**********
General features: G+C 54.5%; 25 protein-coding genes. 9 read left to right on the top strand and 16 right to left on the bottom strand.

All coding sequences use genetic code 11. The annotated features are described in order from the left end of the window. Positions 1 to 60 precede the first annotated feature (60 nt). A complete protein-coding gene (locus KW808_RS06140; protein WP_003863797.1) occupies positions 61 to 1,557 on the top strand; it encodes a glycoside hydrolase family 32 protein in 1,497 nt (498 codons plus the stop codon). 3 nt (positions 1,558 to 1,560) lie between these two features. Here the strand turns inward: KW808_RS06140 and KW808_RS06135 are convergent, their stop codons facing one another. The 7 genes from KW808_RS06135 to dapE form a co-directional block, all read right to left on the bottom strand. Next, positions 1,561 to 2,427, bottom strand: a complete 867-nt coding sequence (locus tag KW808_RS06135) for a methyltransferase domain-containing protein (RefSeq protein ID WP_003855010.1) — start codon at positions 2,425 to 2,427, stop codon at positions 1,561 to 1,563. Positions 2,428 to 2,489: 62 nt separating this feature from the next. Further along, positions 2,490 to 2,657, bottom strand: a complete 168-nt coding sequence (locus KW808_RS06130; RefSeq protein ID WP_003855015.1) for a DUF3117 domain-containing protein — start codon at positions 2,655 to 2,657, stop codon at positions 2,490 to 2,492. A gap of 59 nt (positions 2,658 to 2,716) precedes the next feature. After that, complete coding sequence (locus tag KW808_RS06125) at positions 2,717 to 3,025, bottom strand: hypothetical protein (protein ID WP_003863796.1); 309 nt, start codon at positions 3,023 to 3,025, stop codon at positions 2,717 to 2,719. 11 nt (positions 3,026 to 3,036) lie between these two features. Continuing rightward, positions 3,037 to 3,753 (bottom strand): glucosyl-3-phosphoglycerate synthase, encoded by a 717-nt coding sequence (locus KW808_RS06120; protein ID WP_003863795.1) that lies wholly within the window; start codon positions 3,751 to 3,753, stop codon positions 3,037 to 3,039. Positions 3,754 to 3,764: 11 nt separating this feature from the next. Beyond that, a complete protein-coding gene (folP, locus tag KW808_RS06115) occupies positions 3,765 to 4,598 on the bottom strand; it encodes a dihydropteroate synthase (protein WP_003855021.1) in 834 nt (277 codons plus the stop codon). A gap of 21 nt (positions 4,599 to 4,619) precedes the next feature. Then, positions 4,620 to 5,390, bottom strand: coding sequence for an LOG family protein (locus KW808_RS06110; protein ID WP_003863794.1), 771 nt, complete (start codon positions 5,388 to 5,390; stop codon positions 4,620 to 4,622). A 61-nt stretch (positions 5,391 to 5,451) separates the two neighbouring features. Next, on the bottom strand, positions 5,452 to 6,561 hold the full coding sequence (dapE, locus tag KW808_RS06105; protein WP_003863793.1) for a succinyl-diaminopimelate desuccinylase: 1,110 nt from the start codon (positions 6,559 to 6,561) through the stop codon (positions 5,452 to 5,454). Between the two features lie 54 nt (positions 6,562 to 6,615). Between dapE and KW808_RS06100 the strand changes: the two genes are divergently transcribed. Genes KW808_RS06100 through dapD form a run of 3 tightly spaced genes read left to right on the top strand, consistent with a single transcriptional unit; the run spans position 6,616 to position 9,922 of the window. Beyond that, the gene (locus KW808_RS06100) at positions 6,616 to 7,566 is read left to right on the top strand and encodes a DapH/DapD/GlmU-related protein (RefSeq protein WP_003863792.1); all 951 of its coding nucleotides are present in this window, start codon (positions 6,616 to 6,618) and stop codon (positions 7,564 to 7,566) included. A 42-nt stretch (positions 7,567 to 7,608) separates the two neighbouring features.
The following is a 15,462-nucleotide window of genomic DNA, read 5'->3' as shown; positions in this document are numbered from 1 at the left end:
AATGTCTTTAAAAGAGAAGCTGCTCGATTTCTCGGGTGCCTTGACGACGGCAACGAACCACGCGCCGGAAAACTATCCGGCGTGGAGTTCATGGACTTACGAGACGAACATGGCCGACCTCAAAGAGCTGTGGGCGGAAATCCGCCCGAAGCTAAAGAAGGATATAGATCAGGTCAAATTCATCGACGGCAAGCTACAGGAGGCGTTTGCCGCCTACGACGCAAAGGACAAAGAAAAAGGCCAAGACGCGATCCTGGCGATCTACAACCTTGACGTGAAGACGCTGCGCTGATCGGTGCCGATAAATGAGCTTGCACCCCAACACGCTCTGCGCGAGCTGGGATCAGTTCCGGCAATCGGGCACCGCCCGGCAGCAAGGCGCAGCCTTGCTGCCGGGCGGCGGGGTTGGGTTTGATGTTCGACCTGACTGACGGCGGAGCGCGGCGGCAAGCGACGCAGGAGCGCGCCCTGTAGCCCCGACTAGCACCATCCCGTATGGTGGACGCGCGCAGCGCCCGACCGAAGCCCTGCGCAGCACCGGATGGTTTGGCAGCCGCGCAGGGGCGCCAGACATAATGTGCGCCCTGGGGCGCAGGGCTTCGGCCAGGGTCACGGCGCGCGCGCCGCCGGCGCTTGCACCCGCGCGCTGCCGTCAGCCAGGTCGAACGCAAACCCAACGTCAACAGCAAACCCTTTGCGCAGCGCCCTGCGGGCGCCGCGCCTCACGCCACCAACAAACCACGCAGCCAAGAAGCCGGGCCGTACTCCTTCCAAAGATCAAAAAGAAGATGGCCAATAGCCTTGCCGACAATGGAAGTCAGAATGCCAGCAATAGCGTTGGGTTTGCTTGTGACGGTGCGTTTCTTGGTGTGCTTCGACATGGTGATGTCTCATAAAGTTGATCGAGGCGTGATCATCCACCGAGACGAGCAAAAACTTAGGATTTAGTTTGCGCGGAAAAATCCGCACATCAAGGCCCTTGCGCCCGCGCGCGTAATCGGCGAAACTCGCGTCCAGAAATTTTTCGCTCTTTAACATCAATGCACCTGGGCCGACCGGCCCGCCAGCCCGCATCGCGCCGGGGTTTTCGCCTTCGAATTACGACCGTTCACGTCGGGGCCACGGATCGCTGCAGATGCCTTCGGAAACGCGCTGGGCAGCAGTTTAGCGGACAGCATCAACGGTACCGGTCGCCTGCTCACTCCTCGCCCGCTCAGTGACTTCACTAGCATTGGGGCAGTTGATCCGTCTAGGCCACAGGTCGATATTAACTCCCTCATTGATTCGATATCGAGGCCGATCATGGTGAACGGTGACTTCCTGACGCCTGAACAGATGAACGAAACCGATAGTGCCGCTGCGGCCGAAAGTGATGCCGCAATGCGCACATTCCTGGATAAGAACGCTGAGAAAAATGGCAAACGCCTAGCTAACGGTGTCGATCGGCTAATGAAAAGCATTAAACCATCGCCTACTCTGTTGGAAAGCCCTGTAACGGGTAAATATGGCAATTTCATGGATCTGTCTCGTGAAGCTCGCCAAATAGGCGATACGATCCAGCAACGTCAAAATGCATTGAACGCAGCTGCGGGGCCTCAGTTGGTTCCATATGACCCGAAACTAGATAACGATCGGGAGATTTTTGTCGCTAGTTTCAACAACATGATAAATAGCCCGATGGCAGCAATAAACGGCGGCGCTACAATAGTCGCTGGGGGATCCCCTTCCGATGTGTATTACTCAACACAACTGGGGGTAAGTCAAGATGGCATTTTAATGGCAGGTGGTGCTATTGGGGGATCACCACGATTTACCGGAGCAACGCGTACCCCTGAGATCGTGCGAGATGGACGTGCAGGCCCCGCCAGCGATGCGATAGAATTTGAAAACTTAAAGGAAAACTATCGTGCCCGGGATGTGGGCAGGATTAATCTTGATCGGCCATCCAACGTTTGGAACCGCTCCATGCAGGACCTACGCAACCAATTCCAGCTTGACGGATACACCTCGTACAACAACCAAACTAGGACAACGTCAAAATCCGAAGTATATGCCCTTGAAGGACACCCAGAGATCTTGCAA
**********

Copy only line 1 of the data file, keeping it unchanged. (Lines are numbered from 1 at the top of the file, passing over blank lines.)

General features: G+C 54.5%; 25 protein-coding genes. 9 read left to right on the top strand and 16 right to left on the bottom strand.